Sender Score, Reputation Systems, and Building Trust
Reputation systems are another term for common spam filtering appliances and algorithms implemented by networks that receive email. Sender Score refers to the reputation a domain establishes when it sends email. To put it one way, the sender score is less about what your brand has to offer and more about how much trust you’ve established.
A sender score is established by many factors including:
- The amount of email sent
- How many recipients report the emails as abuse (spam)
- Delivery to spam traps
- The organization’s inclusion on different blacklists
- Amount of email that is bounced
- How many recipients interact positively (open, reply to, forward, click) and negatively (delete, skim).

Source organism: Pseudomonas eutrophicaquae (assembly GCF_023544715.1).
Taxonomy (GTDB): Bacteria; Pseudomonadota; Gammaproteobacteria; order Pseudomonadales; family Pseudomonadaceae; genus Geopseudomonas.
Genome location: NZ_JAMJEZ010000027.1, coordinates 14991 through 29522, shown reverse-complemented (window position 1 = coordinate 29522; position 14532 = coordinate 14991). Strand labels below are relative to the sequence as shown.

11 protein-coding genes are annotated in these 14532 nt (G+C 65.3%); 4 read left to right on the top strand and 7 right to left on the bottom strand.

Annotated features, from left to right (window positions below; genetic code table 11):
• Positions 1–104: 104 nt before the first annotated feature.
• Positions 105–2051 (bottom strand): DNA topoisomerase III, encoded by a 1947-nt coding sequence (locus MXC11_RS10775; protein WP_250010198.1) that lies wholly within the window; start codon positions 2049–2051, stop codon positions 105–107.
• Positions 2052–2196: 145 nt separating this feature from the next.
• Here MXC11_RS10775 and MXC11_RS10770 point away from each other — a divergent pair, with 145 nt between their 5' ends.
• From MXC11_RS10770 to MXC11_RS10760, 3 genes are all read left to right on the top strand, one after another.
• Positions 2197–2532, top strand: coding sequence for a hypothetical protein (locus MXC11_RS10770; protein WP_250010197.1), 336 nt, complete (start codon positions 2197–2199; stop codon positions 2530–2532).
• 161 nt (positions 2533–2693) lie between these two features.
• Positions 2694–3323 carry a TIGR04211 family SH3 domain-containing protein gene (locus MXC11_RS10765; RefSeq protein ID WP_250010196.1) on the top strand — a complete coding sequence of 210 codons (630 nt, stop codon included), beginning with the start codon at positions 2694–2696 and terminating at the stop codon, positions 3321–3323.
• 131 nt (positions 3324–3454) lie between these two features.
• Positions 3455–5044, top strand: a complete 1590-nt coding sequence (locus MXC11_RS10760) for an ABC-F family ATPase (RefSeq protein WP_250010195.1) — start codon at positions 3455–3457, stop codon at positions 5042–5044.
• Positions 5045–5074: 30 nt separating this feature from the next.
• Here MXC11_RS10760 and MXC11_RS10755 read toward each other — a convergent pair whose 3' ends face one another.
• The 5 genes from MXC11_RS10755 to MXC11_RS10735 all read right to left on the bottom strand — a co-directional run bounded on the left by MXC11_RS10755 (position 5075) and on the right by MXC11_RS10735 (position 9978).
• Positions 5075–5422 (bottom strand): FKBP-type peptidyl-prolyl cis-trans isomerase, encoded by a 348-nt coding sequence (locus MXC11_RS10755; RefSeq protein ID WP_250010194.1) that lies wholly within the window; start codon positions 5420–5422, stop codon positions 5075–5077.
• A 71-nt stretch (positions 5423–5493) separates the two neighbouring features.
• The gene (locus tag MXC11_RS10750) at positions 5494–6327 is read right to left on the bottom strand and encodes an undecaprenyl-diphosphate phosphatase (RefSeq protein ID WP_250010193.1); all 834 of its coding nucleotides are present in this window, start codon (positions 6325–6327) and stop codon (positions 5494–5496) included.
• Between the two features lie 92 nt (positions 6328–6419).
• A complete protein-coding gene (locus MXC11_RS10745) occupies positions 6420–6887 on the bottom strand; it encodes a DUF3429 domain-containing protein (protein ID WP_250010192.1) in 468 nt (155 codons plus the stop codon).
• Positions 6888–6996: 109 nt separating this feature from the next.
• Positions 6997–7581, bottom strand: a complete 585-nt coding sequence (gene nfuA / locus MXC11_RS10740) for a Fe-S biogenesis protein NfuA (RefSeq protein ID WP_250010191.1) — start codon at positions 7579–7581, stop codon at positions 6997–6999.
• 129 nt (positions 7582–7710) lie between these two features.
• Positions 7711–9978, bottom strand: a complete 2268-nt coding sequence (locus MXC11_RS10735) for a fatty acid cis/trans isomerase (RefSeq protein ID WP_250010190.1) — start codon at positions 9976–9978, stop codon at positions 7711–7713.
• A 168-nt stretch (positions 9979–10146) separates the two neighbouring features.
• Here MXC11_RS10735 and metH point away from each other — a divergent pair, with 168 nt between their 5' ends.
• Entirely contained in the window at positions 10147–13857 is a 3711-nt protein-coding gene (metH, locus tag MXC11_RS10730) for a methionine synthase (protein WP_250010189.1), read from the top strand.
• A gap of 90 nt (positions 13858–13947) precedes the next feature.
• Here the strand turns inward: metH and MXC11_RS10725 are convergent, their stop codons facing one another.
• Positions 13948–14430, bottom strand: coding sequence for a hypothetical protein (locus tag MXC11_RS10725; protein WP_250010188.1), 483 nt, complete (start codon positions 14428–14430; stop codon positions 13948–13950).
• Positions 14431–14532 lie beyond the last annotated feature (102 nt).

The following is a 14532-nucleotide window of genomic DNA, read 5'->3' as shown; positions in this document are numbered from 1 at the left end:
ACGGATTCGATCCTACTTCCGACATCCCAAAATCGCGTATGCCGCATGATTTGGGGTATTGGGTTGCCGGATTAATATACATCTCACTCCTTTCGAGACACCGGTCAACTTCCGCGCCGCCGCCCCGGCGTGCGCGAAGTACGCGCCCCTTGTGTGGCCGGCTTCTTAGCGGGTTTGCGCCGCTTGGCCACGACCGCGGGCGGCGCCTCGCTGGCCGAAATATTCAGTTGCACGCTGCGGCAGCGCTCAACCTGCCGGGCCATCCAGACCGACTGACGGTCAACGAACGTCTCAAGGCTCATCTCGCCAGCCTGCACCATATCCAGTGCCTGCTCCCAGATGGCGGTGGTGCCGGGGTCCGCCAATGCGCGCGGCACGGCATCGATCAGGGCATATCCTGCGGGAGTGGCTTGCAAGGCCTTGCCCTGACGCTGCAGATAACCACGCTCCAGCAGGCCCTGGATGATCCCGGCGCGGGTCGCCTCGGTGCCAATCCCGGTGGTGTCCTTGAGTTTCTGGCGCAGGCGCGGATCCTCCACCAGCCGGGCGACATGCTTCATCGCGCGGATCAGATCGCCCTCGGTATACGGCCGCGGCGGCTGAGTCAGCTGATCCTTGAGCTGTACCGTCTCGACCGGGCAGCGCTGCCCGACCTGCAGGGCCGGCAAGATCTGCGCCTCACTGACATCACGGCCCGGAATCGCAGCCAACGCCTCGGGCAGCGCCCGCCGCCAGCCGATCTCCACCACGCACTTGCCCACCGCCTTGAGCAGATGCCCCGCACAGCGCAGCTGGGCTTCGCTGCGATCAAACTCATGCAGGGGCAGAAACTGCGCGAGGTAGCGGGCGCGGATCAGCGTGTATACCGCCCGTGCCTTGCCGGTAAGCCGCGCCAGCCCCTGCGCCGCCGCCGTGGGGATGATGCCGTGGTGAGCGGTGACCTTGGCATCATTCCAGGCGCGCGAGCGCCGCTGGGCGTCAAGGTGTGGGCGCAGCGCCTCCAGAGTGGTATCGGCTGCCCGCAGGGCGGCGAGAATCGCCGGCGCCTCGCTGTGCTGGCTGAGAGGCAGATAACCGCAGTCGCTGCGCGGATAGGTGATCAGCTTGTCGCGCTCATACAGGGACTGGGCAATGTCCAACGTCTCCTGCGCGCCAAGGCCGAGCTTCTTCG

- How many recipients unsubscribe
For high volume email marketing, sender score becomes especially critical. Volume rates and traffic quality are central to building trusted reputations.
Establishing trust with ISPs is like establishing good credit. The better your response rate, the greater amount of trust you establish with ISPs. This translates to higher volume levels. When you exceed your volume levels for the amount of trust you’ve established, it’s like maxing out your credit card. The problem is that ISPs aren’t going to give you clear feedback, though recent increases in spam folder placement and bounce rates are often indications of sender score problems.